Preheat oven to 375 degrees F.

Remove dough from the refrigerator and cut into 1/2-inch slices. Place cookies 1-inch apart on greased baking sheet, parchment, or silicone baking mat and bake for 12 to 13 minutes, rotating the pan halfway through cooking time. Remove from oven and let sit on baking sheet for 2 minutes, then move to a wire rack to cool completely. Store in an airtight container for up to 1 week.

 

Sugar Cookie:

 

3 cups all-purpose flour

3/4 teaspoon baking powder

1/4 teaspoon salt

1 cup unsalted butter, softened

1 cup sugar

1 egg, beaten

1 tablespoon milk

Powdered sugar, for rolling out dough

Sift together flour, baking powder, and salt. Set aside. Place butter and sugar in large bowl of electric stand mixer and beat until light in color. Add egg and milk and beat to combine. Put mixer on low speed, gradually add flour, and beat until mixture pulls away from the side of the bowl. Divide the dough in half, wrap in waxed paper, and refrigerate for 2 hours.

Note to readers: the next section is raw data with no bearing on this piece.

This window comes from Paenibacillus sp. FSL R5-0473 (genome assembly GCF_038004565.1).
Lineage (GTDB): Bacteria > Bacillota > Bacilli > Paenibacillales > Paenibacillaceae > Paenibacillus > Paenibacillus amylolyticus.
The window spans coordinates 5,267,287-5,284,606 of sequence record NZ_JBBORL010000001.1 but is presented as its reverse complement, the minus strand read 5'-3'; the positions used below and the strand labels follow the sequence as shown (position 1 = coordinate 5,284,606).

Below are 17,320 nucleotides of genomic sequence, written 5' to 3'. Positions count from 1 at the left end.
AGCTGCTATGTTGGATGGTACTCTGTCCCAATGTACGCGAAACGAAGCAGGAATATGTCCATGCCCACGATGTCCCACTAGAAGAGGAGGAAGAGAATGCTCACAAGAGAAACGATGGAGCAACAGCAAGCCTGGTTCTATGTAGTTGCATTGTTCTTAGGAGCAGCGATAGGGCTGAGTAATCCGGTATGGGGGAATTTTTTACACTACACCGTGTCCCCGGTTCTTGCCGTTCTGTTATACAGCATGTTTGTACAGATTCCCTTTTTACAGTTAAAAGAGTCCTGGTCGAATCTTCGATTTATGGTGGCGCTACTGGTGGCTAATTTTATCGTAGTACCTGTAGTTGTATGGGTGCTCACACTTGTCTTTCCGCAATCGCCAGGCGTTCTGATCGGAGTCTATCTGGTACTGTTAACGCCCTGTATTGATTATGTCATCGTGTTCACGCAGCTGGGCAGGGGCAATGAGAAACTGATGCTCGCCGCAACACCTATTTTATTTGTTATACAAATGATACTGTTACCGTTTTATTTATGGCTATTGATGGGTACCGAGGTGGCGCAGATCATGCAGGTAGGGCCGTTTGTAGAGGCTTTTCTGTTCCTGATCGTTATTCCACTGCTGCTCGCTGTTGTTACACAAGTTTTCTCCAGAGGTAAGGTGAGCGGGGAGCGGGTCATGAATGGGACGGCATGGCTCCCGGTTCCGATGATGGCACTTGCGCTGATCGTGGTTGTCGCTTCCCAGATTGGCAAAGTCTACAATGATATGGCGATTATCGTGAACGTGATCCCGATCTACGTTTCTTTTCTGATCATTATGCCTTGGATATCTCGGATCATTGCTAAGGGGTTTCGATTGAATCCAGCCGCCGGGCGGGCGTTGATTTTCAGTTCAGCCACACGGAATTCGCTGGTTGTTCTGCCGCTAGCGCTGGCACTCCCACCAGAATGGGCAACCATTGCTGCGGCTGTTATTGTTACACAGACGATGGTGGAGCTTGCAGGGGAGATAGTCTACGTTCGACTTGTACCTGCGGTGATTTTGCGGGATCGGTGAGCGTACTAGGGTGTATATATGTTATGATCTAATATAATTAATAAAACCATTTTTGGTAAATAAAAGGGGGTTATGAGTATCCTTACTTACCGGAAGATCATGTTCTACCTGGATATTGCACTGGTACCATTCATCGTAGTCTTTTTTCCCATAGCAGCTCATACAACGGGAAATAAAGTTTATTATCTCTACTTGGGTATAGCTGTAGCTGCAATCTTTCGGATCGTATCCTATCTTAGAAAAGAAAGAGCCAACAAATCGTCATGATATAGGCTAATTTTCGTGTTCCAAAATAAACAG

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10 responses to “English Toffee and other Xmas Delights

  1. So would that toffee still be good if I left out the pecans? I’m really not a nut person, but I love me some toffee, and toffee with chocolate? Yummy!

  2. Absolutely! I’ve seen people use matzoh instead, and I think shredded coconut could be good too, but you don’t really need to add anything. I think the nuts just keep it from sticking as much if it gets warm, so keep it cool.

  3. Coconut is one thing I can’t stand more than nuts. and matzoh just confuses me…. Do I need to keep it cool if I eat it all?

  4. Washing it down with a cold glass of milk should do it!

  5. Ok, I made my attempt at this and actually found a candy thermometer in the house. Of course now I have a new question. “Spread the chocolate chips” was I attempting to get a uniform distribution? or just get them to melt in a little? What was my goal there, because it kinda cludged up when I was trying to spread them (Looked a bit like curdled milk), but I just spread to some degree then called it quits.